Since the government wasn't enforcing Title IX enough, women started filing lawsuits and civil rights complaints against their institutions in order for schools to comply with Title IX. Since 1990 hundreds of lawsuits and Civil Rights complaints were filed under Title IX and Equal Rights Amendments against many Universities and high schools for gender discrimination. These women where quite succesful in getting theirs points across, many of them won their cases. In result to their successes in court many schools upgraded girl's club sports to varsiety status, reinstated teams that were to be cut, and increased female coaches to equal pay (3). .
As much as Title IX has done for women's sports it is having a devastating impact on men's sports. Instead of adding women's athletic opportunities to satisfy gender quotas, colleges are destoring men's opportunities in athletics by dropping many men's sports, such as wrestling, men's gymnastics, and men's swimming, some have gone as far as cutting football programs. Since 1991, 20,800 male sports have been eliminated while only 5,800 women's sports have been added. Title IX has now turned into a gender quota, something that was never intended by Congress (5).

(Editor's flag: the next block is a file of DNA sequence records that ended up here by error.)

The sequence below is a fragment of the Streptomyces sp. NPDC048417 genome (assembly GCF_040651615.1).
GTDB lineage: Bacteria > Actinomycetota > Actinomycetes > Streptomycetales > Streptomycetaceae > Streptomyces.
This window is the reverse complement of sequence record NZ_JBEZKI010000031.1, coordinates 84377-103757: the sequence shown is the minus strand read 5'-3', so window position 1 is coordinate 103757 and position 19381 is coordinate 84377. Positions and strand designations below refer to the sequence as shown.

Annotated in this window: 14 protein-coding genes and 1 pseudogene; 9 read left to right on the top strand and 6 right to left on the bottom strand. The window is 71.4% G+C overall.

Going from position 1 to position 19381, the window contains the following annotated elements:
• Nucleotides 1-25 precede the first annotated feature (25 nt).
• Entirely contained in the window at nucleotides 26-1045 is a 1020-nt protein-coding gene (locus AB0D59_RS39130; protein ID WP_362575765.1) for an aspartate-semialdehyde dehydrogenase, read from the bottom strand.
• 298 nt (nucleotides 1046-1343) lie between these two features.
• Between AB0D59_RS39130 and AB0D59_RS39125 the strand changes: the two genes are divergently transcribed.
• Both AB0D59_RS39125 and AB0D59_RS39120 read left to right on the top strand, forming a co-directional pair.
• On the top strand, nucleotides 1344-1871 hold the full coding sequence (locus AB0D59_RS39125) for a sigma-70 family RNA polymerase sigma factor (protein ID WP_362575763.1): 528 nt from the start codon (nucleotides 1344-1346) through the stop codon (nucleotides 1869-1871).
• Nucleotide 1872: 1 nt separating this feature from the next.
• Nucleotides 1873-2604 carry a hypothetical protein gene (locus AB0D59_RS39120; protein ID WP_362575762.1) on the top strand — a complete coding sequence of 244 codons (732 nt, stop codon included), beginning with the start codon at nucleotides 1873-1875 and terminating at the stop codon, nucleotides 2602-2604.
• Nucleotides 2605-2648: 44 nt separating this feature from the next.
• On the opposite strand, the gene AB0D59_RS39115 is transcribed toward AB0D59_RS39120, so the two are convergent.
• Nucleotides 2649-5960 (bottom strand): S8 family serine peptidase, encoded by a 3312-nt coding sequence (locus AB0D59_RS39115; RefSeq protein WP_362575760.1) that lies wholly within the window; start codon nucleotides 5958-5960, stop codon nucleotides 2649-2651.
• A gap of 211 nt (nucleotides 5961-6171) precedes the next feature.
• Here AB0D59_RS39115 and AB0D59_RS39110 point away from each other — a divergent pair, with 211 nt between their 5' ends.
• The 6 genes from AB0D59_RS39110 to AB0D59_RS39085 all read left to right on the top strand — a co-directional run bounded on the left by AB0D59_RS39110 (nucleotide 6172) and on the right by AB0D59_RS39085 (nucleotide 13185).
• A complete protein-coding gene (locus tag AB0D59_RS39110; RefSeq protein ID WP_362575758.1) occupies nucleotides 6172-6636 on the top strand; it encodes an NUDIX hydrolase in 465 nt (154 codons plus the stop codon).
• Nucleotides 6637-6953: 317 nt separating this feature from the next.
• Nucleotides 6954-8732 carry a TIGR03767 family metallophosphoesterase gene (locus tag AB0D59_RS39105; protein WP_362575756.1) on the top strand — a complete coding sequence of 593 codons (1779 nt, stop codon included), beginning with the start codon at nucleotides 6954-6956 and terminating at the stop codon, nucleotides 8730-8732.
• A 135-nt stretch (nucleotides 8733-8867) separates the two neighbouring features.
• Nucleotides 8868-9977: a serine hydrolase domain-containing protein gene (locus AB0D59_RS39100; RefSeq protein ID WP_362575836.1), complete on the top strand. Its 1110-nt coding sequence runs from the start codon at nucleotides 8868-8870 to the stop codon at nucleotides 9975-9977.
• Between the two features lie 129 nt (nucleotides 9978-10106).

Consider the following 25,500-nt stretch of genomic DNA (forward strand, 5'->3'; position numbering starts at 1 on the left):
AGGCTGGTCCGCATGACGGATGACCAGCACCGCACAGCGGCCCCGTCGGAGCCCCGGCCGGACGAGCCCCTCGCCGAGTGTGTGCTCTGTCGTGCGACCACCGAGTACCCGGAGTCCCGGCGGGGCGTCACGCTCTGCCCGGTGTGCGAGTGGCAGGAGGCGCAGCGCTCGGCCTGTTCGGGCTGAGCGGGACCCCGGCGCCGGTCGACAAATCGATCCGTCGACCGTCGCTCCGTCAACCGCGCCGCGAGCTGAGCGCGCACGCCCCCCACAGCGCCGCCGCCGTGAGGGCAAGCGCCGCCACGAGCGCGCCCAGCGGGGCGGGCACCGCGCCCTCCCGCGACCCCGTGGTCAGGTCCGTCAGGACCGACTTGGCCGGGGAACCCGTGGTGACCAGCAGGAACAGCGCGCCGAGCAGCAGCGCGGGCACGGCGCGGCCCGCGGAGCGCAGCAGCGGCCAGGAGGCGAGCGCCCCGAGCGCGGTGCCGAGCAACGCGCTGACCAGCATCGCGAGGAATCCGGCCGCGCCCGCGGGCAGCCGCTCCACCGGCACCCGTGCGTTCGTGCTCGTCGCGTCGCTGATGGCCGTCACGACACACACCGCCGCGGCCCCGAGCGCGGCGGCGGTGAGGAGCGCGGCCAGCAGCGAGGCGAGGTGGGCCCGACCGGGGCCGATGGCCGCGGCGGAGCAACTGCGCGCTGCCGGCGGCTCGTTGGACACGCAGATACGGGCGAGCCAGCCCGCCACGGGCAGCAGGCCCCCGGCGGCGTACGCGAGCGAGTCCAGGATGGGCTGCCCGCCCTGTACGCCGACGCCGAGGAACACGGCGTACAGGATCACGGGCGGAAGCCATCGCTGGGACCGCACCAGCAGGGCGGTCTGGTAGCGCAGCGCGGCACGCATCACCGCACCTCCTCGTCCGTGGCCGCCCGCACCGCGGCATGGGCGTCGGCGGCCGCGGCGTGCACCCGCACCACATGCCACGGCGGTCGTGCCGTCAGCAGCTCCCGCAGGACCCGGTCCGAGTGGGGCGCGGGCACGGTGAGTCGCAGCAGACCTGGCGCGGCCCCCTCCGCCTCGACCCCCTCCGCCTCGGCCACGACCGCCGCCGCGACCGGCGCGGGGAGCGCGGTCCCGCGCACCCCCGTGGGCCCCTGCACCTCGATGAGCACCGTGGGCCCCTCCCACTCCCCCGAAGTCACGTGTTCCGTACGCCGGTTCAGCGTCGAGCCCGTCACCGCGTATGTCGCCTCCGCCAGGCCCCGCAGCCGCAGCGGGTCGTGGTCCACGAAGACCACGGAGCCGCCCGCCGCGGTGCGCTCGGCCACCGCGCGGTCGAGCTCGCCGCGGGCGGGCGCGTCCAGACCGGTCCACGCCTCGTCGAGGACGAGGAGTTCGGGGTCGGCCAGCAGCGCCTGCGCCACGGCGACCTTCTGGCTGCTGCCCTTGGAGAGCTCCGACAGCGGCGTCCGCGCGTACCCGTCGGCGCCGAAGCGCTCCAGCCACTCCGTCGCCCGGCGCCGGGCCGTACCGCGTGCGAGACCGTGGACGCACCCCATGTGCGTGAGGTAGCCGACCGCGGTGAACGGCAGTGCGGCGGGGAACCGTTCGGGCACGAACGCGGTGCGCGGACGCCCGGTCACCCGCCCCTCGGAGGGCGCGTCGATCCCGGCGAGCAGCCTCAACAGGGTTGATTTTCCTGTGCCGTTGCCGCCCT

The problem began when the OCR looked to deep into Title IX and inforced their new quota-oriented ideas as if they were the law. This was never approved by Congress. The OCR requires that government funded schools have approximatley the same percentage of female athletes as its ratio of female undergraduates. An example, would be if a school's population is 57percent (the national average) then that school's athletes must be at least 57 percent female. This presumes that women want to participate in sports as much as men do. There is no excection for the "nontraditional" undergraduates (students older than 23), who are now making up almost half of the countries college students.